By Alex Bickerstaffe
Visual aid mediums are now being used by many sporting bodies, not the least by my own, the British Amateur Weight Lifters Association. (B.A.W.L.A.)
In the making of one of our aids we pick out of a movie film of a weight lifter, those relevant frames which will be used in the analysis of the movement. These frames arc then enlarged, printed, and then coloured. Various lines are blocked in with shading. They are re-photographed in pairs in a 1-2, 2-3 sequence using colour slide film so they can be projected on to a screen. The coach can then talk concerning the positions of the weight lifter in detail making points in relation to the correct technique.
As a Senior Coach I have given such lectures using this aid on many occasions.
We also use movie film of lifters slowed down frame by frame using a Spectre Analyser 16mm projector.
However, despite the fact that we often view film of the world’s top lifter’s, in many cases lifting world record poundages, individual technique is not always as we coaches would like it to be.
So I thought, why not a Technical Animated film of a lifter lifting world record poundagcs, using perfect technique and having a superb physique to boot. Nothing is impossible in animation so I am told.
Little did I realise what was involved in this sort of project. I can just see many of you smiling away and nodding your heads.
My resolve was strengthened when I saw on TV the Disney film. GOOFY OVER SPORT. This film must be my next buy.
I won’t dwell on the film as I am sure most of you saw it when I did. Sufficient to say that some of the line animation that was used inspired me, though I am not sure how it was done.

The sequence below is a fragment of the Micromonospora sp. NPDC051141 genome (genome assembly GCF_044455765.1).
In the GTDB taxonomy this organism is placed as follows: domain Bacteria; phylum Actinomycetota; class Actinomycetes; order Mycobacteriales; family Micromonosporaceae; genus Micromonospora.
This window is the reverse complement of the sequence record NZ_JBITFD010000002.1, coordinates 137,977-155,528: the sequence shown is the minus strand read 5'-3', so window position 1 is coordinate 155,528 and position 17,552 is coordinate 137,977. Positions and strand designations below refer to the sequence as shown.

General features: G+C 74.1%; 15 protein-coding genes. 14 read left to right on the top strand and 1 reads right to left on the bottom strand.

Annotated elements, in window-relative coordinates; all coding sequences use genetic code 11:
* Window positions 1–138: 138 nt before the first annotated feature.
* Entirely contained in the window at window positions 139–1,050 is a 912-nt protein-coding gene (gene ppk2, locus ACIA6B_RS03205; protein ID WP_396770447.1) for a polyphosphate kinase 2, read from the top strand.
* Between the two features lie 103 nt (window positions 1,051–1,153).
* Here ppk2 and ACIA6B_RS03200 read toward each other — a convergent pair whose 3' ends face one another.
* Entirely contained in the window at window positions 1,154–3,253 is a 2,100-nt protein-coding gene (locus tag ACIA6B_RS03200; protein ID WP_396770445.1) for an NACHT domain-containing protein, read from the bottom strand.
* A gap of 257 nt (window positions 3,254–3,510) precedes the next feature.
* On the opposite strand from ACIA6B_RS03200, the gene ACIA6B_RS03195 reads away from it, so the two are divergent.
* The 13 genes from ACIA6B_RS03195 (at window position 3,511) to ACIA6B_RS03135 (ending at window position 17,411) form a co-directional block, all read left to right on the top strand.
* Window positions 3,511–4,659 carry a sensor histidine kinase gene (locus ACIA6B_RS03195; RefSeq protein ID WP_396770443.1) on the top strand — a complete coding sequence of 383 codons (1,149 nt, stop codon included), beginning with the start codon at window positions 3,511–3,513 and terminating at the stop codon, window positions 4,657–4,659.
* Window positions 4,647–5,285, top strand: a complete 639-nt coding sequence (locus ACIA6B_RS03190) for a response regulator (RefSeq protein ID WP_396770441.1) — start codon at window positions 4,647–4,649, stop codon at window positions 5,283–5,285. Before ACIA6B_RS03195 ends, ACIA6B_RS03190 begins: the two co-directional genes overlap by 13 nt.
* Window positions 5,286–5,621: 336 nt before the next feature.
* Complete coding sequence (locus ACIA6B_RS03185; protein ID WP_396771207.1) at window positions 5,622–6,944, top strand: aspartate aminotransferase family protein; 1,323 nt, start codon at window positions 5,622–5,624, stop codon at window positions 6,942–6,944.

I’ve been using a movie camera for years for holiday stuff and not much else. I had a good camera and tripod and wondered what else I would need for animation.
A look through the movie mags was the first priority. A Filmcraft add caught my eye, “Everything for the cartoon animator.” I sent off for the catalogue. I was amazed. Here were things I had never heard of, cels, peg bars, light boxes, rostrums, oh dear! Then a page listing “Books for Animators”. I wrote off for the book ANIMATION IN TWELVE HARD LESSONS by Bob Heath.
What a great buy it was. It was not long before I was very carefully taking the book to pieces page by page and having a go at the exercises. To cut a long story short and so as not to bore you all, I had a lot of fun, a lot of laughs and I did learn about cartoon animation.
After some ‘stick men’ loops which I ran through my editor I soon found how careful one has to be in creating movement. My men moved everywhere rather than where I wanted them to move.
The tripod and cross hair registration method just had to be improved on. So another look at the Filmcraft Catalogue. A trip to my bank for a second mortgage and over a period I bought paper, cels, paint, an animation disc, a light box and finally the Filmcraft 80 Rostrum.
I must be honest and say that I had some misgivings when I sent off for the equipment. It’s not cheap in my opinion, but once it arrived my fears were dispelled. Everything was superbly packed and was excellent quality. I spent days just looking at it. The disc is a whiz, you can draw anyway you wish, just turn the disc. Even my stick men look better when using it.
Here I was with great ambitions as an amateur with real professional gear. I have been talking to other weight lifting coaches to try and scrounge film of weight lifters in action to use as a basis for the animation. If any of you happen to have any ‘footage’ of weight lifters to spare, that I could cut up, send it along and you will be my friend for life.
I work regular nights (security) and so am unable to get along to a cine club. Most of what I’ve learnt has been from books and from having a go.
Originally printed in Animator’s newsletter Issue 1 (Summer 1982)